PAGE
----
How Bucs’ Dave Canales made sure Saints never knew what hit them

Chris Godwin throwing his first NFL pass, rollouts, end-arounds, young receivers stepping up. It all happened on one incredible drive.
Bucs tight end Cade Otton, center, runs into the end zone for a touchdown, as wide receiver Chris Godwin (14) celebrates during the second quarter Sunday against the Saints.
Bucs tight end Cade Otton, center, runs into the end zone for a touchdown, as wide receiver Chris Godwin (14) celebrates during the second quarter Sunday against the Saints. [ BUTCH DILL | AP ]
Published Oct. 2|Updated Oct. 2

TAMPA — In what may be considered the most important drive of the season, Bucs offensive coordinator Dave Canales emptied his playbook against the Saints.

The 87-yard, second quarter march Sunday took 17 plays and elapsed nearly nine minutes off the clock. But it won’t be remembered as much for its longevity as it will be for its creativity.

Eight different players touched the football, including receiver Chris Godwin, who not only caught three passes but also threw the first one of his NFL career.

There were rollouts, shuffle passes, end-arounds and the little gadget play by Godwin.

The drive ended when quarterback Baker Mayfield flipped a 4-yard touchdown pass to tight end Cade Otton, giving the Bucs a lead they never relinquished in a 26-9 win.

“Man, I love it,” coach Todd Bowles said Monday. “It’s important to keep teams off-balance when you’ve got them on the run. You don’t want to do the same things over and over again. It keeps everybody interested. Everybody can touch the ball on offense. It makes everybody want to play harder, play faster and it’s motivational. He did a heck of a job calling it.”

Bucs offensive coordinator Dave Canales appears to be getting more comfortable in his new role.
Bucs offensive coordinator Dave Canales appears to be getting more comfortable in his new role. [ JEFFEREE WOO | Times ]

Six days earlier, Canales watched the Bucs’ offense get neutralized by the Eagles in a 25-11 loss to the defending NFC champions. That wasn’t going to happen Sunday.

“It’s fun, for sure. To that point, the guys do enjoy that,” Canales said. “As long as they’re a part of the play, because again, that’s a lot of mileage if we’re not giving them an opportunity for the ball. But I think in a drive like that against a defense like (the Saints’), you know I wasn’t going to try to make it like this macho, mano-y-mano kind of thing. There are ways to do that and make them work.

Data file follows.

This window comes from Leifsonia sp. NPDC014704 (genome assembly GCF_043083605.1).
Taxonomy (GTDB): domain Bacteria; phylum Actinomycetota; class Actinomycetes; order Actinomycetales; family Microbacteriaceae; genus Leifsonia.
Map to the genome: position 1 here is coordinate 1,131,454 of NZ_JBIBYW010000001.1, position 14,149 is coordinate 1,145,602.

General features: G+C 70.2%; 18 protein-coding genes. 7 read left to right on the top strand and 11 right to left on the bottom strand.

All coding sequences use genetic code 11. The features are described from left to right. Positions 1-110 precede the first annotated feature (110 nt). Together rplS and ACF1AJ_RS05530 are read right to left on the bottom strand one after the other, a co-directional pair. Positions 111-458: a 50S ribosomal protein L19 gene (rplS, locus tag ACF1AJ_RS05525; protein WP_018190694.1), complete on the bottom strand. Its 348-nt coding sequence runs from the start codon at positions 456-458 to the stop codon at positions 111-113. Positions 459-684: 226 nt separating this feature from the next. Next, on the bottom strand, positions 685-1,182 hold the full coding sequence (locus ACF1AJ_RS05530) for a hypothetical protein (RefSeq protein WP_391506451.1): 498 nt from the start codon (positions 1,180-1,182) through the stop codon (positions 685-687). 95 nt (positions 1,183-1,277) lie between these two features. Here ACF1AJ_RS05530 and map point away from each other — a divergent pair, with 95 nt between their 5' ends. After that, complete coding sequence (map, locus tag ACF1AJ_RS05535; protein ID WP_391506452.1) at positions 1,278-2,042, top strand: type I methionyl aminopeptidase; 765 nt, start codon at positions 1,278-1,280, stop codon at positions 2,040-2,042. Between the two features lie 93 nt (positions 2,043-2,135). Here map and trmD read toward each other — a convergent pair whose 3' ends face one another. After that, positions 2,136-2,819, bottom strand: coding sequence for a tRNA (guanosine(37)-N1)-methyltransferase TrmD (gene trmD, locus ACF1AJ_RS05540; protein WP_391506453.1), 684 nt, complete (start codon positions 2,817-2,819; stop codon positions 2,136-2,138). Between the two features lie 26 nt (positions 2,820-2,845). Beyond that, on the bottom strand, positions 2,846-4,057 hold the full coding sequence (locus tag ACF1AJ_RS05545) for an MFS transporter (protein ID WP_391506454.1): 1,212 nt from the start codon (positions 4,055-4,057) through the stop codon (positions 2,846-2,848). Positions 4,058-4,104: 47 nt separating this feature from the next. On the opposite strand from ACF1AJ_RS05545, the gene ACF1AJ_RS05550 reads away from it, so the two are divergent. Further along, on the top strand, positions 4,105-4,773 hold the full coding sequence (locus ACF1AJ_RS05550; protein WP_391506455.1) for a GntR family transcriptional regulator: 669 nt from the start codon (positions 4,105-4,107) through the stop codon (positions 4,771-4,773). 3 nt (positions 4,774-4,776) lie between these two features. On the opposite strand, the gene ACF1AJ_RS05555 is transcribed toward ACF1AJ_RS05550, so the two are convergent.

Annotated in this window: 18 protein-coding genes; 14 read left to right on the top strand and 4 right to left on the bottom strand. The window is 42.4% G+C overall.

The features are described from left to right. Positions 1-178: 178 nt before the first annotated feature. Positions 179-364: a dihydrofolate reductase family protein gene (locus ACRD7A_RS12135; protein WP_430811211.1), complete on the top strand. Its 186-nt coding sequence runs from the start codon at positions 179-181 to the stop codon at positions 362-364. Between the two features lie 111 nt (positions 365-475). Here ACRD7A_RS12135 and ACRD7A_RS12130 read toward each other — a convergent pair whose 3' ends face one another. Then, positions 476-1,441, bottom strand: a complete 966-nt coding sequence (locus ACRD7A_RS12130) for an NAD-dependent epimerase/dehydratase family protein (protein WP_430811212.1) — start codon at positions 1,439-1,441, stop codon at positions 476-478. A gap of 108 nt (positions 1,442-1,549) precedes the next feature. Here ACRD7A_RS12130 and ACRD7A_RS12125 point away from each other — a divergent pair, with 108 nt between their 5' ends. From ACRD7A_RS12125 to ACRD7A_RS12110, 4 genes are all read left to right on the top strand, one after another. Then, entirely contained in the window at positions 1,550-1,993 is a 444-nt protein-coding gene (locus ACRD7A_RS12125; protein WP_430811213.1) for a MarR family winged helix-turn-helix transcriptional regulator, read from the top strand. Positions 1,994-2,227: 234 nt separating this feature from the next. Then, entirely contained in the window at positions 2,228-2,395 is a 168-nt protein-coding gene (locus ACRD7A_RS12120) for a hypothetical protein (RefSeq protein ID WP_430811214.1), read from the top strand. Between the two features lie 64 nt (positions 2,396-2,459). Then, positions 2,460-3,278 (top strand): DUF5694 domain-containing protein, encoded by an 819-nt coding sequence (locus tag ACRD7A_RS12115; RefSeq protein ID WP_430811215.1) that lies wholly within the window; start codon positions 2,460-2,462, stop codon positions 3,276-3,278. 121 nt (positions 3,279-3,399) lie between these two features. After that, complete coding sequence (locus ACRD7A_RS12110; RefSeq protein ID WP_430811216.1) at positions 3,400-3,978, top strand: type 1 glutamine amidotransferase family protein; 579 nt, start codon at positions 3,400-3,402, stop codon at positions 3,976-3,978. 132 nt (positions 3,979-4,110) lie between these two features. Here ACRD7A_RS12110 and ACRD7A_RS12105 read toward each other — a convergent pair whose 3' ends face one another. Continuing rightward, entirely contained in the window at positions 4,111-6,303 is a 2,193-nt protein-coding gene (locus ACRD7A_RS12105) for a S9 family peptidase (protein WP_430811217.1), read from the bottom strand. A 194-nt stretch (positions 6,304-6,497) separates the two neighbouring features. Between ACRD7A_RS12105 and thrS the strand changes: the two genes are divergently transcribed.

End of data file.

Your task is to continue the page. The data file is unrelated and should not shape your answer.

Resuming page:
“I think coming out of the first three games that maybe I wasn’t trying hard enough just to get first downs. So make yards while we’re learning the core of our system, while we’re trying to learn the fundamental blocking schemes that we’ve got to get good at.”

Not only did the Bucs average 5.3 yards per play Sunday, they did it by getting huge contributions from young receivers such as rookie Trey Palmer and second-year pro Deven Thompkins, who each caught a touchdown pass.

Evans was forced to leave the game late in the first half with a hamstring strain. Godwin played even bigger, catching eight passes for a season-high 114 yards. But it was “the puppy pound,” as Bowles calls Thompkins, Palmer and Rakim Jarrett, that picked up the slack. They combined for seven catches, 54 yards and two scores.

Stay updated on Tampa Bay’s sports scene

Stay updated on Tampa Bay’s sports scene

Subscribe to our free Sports Today newsletter

We’ll send you news and analysis on the Bucs, Lightning, Rays and Florida’s college football teams every day.

You’re all signed up!

Want more of our free, weekly newsletters in your inbox? Let’s get started.

Explore all your options

“And then (Thompkins), just his energy, right?” Canales said. “One of the things I tell the group all the time is that the ball finds energy. If you break with a lot of juice, you make your break, it just grabs the attention of the quarterback. It’s no different than basketball, where everyone is kind of spreading out. If someone breaks to the hoop fast, you see them and you dish it. It’s kind of the same feel, the ball finds energy. It’s pretty cool.

“I think when Mike (Evans) is not out there, it frees up the defensive play-caller to call things a little more balanced instead of always putting our attention over there to 13. So then all of a sudden when he’s out it’s, ‘OK, guys, who’s going to make those plays?’ ”

Canales knows he can improve as a first-time play-caller, and the Bucs rank 19th in the NFL with 19 points per game.

“Just the run game flow, just understanding what the defense’s plan is to take away some of our core runs and being able to make the transition to the run game better,” Canales said. “That’s I think my biggest growth curve. I’ve watched coordinators do really good with that. I was with Brian Schottenheimer, Shane Waldron, Darrell Bevell. I feel like that’s a place I haven’t really wrapped my brain around yet.”

But for one drive, the Saints didn’t know who — or what — hit them.

“We always talked about don’t be afraid to rotate those young guys in, we’re going to need them at some point,” Canales said. “They’re not playing perfect ball. There’s a lot they can clean up. There’s a lot of sloppy plays that happen but they played with a lot of juice, a lot of confidence and (Mayfield) feeds off that as well with a lot of those guys flying around.”

• • •

Sign up for the Sports Today newsletter to get daily updates on the Bucs, Rays, Lightning and college football across Florida.

Never miss out on the latest with your favorite Tampa Bay sports teams. Follow our coverage on Twitter and Facebook.